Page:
Journalists praise courts for remote open justice during coronavirus crisis

Journalists praise courts for remote open justice during coronavirus crisis

Journalists could dial into Old Bailey hearings for the first time ever today as courts have been praised for adapting “surprisingly well” to offering remote access.

Court hearings are increasingly being held remotely, by phone and video conference, as people follow official advice to stay at home to slow the spread of coronavirus (Covid-19).

Several journalists have told Press Gazette they were impressed by the efforts made by the court service to ensure they had access to hearings, despite a few tech teething problems.

The civil courts were the first to adapt, but this morning the Old Bailey allowed reporters to dial in to hearings from home for the first time after an application from BBC, PA and Evening Standard journalists.

New jury trials have been halted, with partially heard cases continuing under new social distancing measures. Although other hearings are still being held at many courts.

New guidance from the Ministry of Justice states: “In considering the use of telephony and video technology, the judiciary will have regard to open justice, as they do now.

“Public galleries in court rooms will remain open to public access, and dedicated press seats will continue to allow journalists to report on hearings.”

Reporters are required to contact individual courts to ask how they can dial into remote hearings, and until now criminal courts were largely refusing this on the basis of existing laws.

But yesterday the Coronavirus Bill, which opens up proceedings to be broadcast to the public by video or audio, finished its journey through Parliament.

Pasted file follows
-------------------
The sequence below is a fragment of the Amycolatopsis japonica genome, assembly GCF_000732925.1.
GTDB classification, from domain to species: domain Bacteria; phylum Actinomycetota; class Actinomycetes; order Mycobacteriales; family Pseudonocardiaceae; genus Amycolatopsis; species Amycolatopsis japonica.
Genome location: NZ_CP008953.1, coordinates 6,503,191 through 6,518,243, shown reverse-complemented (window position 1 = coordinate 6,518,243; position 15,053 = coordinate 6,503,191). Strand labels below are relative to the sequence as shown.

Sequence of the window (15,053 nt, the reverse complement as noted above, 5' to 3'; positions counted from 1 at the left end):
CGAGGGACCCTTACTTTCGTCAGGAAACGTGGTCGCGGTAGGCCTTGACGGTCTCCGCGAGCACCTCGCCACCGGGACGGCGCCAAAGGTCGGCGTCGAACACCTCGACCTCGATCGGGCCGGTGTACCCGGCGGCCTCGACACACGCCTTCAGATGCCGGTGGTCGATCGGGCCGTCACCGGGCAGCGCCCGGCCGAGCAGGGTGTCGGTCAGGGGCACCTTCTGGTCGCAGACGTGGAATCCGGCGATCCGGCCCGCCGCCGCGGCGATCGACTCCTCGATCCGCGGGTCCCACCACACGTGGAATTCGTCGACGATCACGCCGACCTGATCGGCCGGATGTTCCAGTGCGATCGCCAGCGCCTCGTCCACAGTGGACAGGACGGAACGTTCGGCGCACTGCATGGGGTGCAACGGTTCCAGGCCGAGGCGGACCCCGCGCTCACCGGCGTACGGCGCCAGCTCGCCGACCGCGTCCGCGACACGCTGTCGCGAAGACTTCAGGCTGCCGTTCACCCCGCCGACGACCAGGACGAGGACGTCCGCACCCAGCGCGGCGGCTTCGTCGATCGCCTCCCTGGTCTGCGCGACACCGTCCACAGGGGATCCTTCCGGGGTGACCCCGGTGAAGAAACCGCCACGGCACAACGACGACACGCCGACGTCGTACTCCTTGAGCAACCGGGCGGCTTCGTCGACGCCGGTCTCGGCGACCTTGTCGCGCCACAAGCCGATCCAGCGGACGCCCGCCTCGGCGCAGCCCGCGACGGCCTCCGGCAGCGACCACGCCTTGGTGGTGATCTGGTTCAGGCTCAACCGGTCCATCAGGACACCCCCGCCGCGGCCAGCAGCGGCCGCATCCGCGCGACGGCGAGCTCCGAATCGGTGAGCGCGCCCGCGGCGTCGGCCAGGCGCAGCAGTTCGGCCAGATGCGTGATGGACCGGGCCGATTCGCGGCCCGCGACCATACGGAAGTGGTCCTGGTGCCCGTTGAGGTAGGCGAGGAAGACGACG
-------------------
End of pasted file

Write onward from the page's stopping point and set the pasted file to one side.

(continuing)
Tristan Kirk, courts correspondent for the Evening Standard, said that until this morning’s success with the Old Bailey he had been told by various courts over the past week that he could not be given remote access.

This shows things are “shifting quickly in places”, he told Press Gazette.

“One court told me ‘business as usual’, which obviously it isn’t. The courts I think generally have been criticised a little bit for being slow to adapt, so the business as usual line was what came down from the minister and that has been reflected in our attempts to get on criminal hearings and listening in.”

Evening Standard courts correspondent Tristan Kirk speaking at the Society Of Editors Conference 2018 in Manchester on 5 November, 2018. Picture: Society of Editors

Kirk said he expected access to improve because of the new bill.

“If they don’t respond to that soon, I’m hoping this week, there would be a serious open justice problem because there are still sentencing hearings, plea hearings, preliminary hearings, and the like – and it doesn’t make an awful lot of sense to put the journalists in a position where they have to either miss the hearing or attend in person, given the circumstances.”

Some criminal courts have been unusually receptive: a judge at Norwich Crown Court has made an agreement with Archant’s Eastern Daily Press and Norwich Evening News titles to ensure a reporter can cover cases remotely via Skype.

Steven Downes, editor specialist at Archant Norfolk, said: “We look forward to making the most of this unusual facility, and continuing to bring our audience stories from the courtrooms.”

The Royal Courts of Justice have remained open, with PA’s High Court staff members split between staying on site and working remotely from home.

PA’s law service editor Sian Harrison told Press Gazette: “We have spent the past week or so working on arranging access to virtual hearings, because we are all very concerned that open justice does not fall by the wayside in the intense and necessary rush to keep as many people as possible out of the courts.

“It is a credit to the judiciary and the court staff that they have been able to push ahead with virtual hearings in a very short space of time, and that the press have been included in the arrangements being made.”

Royal Courts of Justice, London. Picture: Pixabay

Harrison particularly praised the Family Division of the High Court which she said transitioned quickly to this new way of working, possibly because it was already using video technology in some cases.